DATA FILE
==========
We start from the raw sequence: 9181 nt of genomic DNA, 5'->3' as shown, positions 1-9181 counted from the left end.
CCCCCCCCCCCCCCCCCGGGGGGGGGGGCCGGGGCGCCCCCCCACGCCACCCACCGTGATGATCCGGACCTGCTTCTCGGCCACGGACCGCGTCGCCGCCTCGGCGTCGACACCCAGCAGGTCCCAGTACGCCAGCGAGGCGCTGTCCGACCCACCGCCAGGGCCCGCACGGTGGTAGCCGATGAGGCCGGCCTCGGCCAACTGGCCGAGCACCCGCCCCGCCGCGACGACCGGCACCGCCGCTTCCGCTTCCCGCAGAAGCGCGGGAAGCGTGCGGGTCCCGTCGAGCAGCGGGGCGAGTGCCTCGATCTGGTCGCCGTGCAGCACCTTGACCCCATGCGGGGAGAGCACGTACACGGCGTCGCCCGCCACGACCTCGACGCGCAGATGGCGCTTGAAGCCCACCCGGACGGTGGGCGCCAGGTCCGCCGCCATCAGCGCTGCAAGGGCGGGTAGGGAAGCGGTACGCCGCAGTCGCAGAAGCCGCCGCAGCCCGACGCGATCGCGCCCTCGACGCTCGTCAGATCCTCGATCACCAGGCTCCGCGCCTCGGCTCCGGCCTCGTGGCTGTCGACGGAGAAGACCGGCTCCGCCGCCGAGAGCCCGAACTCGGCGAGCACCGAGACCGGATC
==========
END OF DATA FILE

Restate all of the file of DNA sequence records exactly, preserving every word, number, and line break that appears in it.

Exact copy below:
We start from the raw sequence: 9181 nt of genomic DNA, 5'->3' as shown, positions 1-9181 counted from the left end.
CCCCCCCCCCCCCCCCCGGGGGGGGGGGCCGGGGCGCCCCCCCACGCCACCCACCGTGATGATCCGGACCTGCTTCTCGGCCACGGACCGCGTCGCCGCCTCGGCGTCGACACCCAGCAGGTCCCAGTACGCCAGCGAGGCGCTGTCCGACCCACCGCCAGGGCCCGCACGGTGGTAGCCGATGAGGCCGGCCTCGGCCAACTGGCCGAGCACCCGCCCCGCCGCGACGACCGGCACCGCCGCTTCCGCTTCCCGCAGAAGCGCGGGAAGCGTGCGGGTCCCGTCGAGCAGCGGGGCGAGTGCCTCGATCTGGTCGCCGTGCAGCACCTTGACCCCATGCGGGGAGAGCACGTACACGGCGTCGCCCGCCACGACCTCGACGCGCAGATGGCGCTTGAAGCCCACCCGGACGGTGGGCGCCAGGTCCGCCGCCATCAGCGCTGCAAGGGCGGGTAGGGAAGCGGTACGCCGCAGTCGCAGAAGCCGCCGCAGCCCGACGCGATCGCGCCCTCGACGCTCGTCAGATCCTCGATCACCAGGCTCCGCGCCTCGGCTCCGGCCTCGTGGCTGTCGACGGAGAAGACCGGCTCCGCCGCCGAGAGCCCGAACTCGGCGAGCACCGAGACCGGATC